Dr. Saini commented that the evidence suggests that there is currently an overuse of colonoscopy in low-risk patients and an underuse of colonoscopy in high-risk patients. "We need to focus our efforts on high-risk patients, who have the most to gain from these procedures," he said.

In Agreement With American Gastroenterological Association Guidelines

Approached for an independent comment, John M. Inadomi, MD, AGAF, chair of the American Gastroenterological Association's Clinical Practice & Quality Management Committee and director of San Francisco General Hospital, California, said he was supportive of Dr. Saini's results.

"The overall movement we now see is to lengthen the surveillance interval in appropriate patients. Some 10 to 15 years ago, someone with an adenomas polyp would have surveillance colonoscopy every year, but that's expensive and detracts from daily life — it's unpleasant. So basically, this analysis gives us reason to believe that a trend towards a longer interval for low-risk patients is appropriate without doing a real 20-year study."

He continued, "I think in the past, people with adenomas polyps have been lumped together and screened at the same interval. However recent guidelines propose stratification into low-risk (1 or 2 small polyps less than 1 cm in diameter) and high-risk (>3 polyps of 1 cm or more in diameter), or patients who have dysplasia or cancer, or even tubular or villous adenomas.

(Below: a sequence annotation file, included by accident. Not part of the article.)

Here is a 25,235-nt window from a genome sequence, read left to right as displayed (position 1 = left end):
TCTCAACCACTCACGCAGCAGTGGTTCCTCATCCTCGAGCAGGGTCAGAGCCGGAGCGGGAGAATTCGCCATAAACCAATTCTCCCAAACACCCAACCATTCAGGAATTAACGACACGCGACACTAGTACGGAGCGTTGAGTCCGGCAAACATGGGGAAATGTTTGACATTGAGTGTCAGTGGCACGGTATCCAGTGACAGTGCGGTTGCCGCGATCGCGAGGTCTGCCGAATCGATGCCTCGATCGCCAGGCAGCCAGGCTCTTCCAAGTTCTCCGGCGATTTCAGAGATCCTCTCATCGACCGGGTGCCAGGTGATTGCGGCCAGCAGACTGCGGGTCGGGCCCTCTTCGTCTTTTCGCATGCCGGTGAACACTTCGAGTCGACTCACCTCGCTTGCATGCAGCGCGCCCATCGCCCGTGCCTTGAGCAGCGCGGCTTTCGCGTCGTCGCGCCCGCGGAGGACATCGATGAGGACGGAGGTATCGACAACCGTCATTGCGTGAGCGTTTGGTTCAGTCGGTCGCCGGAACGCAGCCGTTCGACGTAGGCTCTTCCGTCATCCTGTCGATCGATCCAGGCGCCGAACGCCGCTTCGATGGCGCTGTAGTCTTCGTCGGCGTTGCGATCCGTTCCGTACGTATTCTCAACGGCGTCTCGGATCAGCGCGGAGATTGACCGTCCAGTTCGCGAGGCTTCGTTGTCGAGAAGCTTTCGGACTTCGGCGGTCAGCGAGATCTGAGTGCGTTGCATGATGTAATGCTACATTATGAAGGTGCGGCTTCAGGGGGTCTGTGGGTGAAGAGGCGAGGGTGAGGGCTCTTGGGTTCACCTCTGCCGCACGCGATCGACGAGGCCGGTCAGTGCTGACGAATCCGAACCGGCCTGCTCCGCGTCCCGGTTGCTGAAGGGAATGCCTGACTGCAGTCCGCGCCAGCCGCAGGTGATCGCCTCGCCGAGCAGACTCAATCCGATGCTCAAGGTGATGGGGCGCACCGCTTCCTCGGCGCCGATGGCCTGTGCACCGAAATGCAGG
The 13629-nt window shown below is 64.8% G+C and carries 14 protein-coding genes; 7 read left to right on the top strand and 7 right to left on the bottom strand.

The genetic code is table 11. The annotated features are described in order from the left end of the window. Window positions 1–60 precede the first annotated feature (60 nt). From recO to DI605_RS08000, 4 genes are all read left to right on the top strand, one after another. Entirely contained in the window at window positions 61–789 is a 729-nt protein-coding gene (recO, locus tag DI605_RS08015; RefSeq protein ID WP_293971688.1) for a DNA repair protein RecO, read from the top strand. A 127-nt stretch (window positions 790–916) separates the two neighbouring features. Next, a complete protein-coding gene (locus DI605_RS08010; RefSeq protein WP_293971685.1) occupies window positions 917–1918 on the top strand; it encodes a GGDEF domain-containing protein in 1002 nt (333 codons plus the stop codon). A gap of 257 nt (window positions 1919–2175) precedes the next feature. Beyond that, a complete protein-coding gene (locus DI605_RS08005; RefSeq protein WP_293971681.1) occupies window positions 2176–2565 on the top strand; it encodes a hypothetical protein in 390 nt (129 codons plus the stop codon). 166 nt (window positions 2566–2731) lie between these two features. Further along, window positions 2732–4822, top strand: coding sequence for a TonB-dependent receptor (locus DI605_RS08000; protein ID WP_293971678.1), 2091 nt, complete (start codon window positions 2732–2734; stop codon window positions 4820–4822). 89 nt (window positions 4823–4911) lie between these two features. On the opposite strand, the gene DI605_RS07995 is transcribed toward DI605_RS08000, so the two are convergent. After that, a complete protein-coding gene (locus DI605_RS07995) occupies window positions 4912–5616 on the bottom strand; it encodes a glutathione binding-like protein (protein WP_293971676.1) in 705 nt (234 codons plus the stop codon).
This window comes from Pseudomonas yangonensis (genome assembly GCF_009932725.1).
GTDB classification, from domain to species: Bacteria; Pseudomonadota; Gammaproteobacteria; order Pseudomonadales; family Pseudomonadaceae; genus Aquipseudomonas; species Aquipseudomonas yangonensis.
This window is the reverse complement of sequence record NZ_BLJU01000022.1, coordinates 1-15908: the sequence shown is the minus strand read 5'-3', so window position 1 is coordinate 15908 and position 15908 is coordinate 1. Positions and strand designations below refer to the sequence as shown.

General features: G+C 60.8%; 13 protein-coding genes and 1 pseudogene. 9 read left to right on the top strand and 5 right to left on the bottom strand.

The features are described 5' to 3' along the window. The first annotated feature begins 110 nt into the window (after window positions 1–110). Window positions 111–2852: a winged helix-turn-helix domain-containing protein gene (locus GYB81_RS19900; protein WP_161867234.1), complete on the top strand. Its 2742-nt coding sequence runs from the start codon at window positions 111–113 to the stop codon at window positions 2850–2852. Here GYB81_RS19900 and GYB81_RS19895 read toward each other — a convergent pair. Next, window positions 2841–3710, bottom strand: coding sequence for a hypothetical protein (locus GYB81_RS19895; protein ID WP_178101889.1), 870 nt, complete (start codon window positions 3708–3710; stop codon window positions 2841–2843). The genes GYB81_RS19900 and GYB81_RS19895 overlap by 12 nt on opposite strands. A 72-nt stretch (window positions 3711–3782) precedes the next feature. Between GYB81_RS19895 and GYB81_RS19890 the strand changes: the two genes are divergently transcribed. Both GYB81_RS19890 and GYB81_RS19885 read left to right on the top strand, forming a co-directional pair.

"This study is about reserving early surveillance for those we believe are highest risk, rather than people we believe are not highest risk in terms of imminent development of cancer. So there's a shift in thinking in that not all adenomas are the same thing, and only if you have a high-risk adenoma should we be doing intensive surveillance," Dr. Inadomi commented.

"American Gastroenterological Association guidelines already propose that low-risk patients be screened every 5 to 10 years. So Dr. Saini's findings say 10 years is most cost-effective, 5 years may give a slight benefit but at more cost, and high-risk lesions should be screened every 3 years. So he confirms what the American Gastroenterological Association has recently produced," he said.

"With all these cost-effectiveness analyses for any type of cancer there is an interesting function of cost effect. The first time you do an intervention — screening or whatever — you get a reasonable return or bang for your buck. This is because the amount able to be detected by screening gets less and less with time, and the shorter the interval, then the less cost-effective it will be. It would be interesting to look at 5/10, 5/5, 5/3 intervals, so looking at the high-risk patients every 5 years rather than 3. My prediction would be that they'd find this cost-effective, and 3 years would have been only marginally more effective at increased cost," Dr. Inadomi commented.

"Also, all these analyses assume high-quality colonoscopies, but a lot of literature shows the practice of colonoscopy is not uniform, so cancers on the right side, for example, may grow faster or are more difficult to detect, and so on. So this analysis assumes optimal colonoscopies, but this does not happen consistently," he added.

Dr. Saini has disclosed no relevant financial relationships. Dr. Inadomi reports receiving funding from the National Institutes of Health to investigate cancer screening but has no industry affiliations or other financial disclosures.

Gastroenterology. 2010;138:2292-2299. Abstract